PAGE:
As of September 18, the Green Party has announced $14.9 billion in new spending. This is equivalent to $8,645 per person.
The most substantial policies from a fiscal perspective are the Greens’s social welfare package. The ‘Mending the Safety Net’ package, including a 20% increase in all benefits, changes to Working For Families entitlements, and the reinstitution of a training incentive allowance. The total cost of this package over the next parliamentary term is estimated at $4.3b.
The ‘Budget For All Mothers’, which includes extending paid parental leave and subsidising after-school care, will cost a further $234m.
Introducing a winter energy payment (similar to Labour) is estimated to cost $1.1b over three years.
The Greens have promised a $20 tourist levy on all foreign visitors. 75% of this revenue (or approximately $60m per annum) will go towards Predator Free New Zealand, and the remaining 25% ($20m per annum) to a Tourism Facilities Grant Fund.
Other major announcements include a commitment to the electrification of rail between Auckland, Tauranga and Hamilton at a cost of $860 million. A ‘Progressive Home Ownership Policy” will provide financing to people who cannot afford a deposit or a commercial mortgage. The cost of this policy is estimated at $67m per annum, although this does not take into account the high risk involved with providing subprime lending that the market will not take on.
A new ‘Policy Costings Unit’ within the Treasury will cost $1.5m per year and $2.5m in election years.
Labour and the Greens will both extend the Pay Equity settlement to mental health workers. This is estimated to cost approximately $63m per year (calculated as 5000 workers receiving a $6 per hour increase).
The Greens will build Light Rail from the Wellington Train Station to Newtown and to the Airport by 2027. This is estimated to cost approximatley $670m (or $67m per year over the next ten years). Other transport funding includes the trial of a Tauranga-Hamilton-Auckland Train Service, costing $20m over five years, $40m for Trolley Buses, $30m toward priority lanes and traffic signals for buses, $13.5m per year for urban cycleway funding, $21m for a new Upper Hutt to Trentham rail track, and $0.25m per year funding for Palmerston North to Wellington Rail.
The Greens have committed approximately $36m per year to community enviromental cleanups and $12m for research and development into alternatives to plastics (all of which to be funded through a plastic bag levy).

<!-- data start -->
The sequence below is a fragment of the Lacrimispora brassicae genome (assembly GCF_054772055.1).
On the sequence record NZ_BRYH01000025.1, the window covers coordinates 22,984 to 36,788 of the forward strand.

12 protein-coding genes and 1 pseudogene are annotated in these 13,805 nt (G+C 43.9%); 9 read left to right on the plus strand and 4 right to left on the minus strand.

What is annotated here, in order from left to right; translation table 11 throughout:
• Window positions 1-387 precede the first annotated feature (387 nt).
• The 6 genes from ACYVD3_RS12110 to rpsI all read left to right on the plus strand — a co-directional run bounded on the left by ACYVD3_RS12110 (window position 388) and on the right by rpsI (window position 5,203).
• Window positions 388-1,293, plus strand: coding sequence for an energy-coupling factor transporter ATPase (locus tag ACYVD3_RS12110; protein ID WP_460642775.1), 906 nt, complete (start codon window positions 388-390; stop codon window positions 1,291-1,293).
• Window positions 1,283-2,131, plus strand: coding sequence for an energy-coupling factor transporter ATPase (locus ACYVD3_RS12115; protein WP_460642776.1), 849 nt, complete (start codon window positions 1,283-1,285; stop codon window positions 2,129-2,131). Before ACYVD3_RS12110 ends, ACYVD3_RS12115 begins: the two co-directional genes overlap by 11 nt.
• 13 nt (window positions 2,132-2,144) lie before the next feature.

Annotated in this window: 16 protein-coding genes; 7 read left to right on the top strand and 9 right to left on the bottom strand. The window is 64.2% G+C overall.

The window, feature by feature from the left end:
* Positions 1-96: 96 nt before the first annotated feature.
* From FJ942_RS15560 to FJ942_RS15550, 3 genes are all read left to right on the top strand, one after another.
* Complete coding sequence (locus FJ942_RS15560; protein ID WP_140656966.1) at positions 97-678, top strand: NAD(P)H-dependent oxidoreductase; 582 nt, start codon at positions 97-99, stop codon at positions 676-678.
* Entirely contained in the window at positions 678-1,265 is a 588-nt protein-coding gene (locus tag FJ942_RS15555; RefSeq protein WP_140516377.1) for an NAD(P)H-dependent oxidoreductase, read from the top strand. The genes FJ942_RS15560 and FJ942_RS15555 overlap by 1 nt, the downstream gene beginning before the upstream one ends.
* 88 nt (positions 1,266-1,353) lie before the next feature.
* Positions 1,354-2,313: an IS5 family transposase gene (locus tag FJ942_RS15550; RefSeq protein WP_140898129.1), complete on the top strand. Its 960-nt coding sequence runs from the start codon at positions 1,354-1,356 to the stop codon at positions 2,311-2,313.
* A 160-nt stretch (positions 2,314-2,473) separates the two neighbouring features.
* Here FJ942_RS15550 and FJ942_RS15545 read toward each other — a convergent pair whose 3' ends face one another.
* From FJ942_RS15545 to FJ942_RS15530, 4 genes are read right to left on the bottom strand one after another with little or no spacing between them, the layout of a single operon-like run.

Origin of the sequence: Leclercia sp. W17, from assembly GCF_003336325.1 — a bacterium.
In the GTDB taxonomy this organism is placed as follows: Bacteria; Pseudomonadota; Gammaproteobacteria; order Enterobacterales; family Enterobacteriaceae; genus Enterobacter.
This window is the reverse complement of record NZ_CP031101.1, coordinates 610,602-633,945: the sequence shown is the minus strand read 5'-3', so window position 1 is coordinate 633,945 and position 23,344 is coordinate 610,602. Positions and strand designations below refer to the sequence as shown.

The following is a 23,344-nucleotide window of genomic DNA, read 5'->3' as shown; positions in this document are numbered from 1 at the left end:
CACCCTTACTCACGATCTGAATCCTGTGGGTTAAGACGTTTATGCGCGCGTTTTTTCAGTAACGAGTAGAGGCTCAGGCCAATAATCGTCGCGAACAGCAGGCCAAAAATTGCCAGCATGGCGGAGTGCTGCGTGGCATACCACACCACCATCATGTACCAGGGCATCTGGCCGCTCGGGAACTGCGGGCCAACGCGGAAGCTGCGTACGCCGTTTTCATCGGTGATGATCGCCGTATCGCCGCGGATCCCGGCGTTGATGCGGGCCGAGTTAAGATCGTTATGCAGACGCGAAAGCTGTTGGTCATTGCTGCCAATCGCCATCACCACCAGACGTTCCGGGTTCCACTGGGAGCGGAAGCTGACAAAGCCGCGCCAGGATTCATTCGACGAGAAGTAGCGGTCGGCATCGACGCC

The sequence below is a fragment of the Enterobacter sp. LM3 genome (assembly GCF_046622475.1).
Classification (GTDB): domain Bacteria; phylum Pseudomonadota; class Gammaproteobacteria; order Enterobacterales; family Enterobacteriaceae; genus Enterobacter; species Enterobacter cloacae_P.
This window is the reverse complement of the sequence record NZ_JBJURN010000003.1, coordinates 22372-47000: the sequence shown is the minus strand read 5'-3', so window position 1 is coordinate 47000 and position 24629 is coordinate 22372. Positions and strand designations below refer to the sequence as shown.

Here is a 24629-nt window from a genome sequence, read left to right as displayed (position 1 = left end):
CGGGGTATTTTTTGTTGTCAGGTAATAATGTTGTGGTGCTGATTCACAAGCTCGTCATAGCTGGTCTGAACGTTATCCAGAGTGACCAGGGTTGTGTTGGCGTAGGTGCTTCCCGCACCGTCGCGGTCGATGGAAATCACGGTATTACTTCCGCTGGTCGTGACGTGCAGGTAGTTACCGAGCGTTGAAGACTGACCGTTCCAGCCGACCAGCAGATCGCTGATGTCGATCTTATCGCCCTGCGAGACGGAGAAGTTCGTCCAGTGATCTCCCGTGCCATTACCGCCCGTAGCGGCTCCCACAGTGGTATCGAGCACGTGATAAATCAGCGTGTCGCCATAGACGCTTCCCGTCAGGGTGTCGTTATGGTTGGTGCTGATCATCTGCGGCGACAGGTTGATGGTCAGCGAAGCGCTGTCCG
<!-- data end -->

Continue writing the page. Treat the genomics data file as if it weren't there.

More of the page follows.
The Student Green Card gives free public transport to students and is expected to cost $75m per year.
The Green Party’s inclusive education package will cost $466m oover three years. The policy includes establishing a ‘Children's Champion’, additional funding for learning support and new funding for school camps.
A string of farming policies will cost $473m over three years. This includes a new nitrogen tax raising $392m to be spent on sustainable farming projects, $210m on a sustainable farming partnership, as well as $280m in savings from cancelling unappropriated irrigation funding.
The Green Party will spend approxiamtely $15m per year on new initiatives to do with equal pay (including new funding for Ministry of Women, a social media campaign and the establishment of an “expert body” to process pay equity claims).
By 2020, the Green Party intends to spend an additional $630m per year on payments to forestry owners and $990m in a universal payment to all working-age New Zealanders. These two new spending promises are to be funded from carbon charges (to be partially offfset by reductions in carbon credit revenue. These policies will be transitioned in, with 2018 being status quo and 2019 a partial implementation. For lack of clarity, we have conservatively estimated that 50 percent of the new soending will kick n by 2019. In addition, a new Climate Commission is estimated to cost $6m per year.
The Green Party has announced a youth mental health package costing $263 million per year.
Note: The Bribe-O-Meter does not include Budget 2017 announcements as they are seen as the baseline.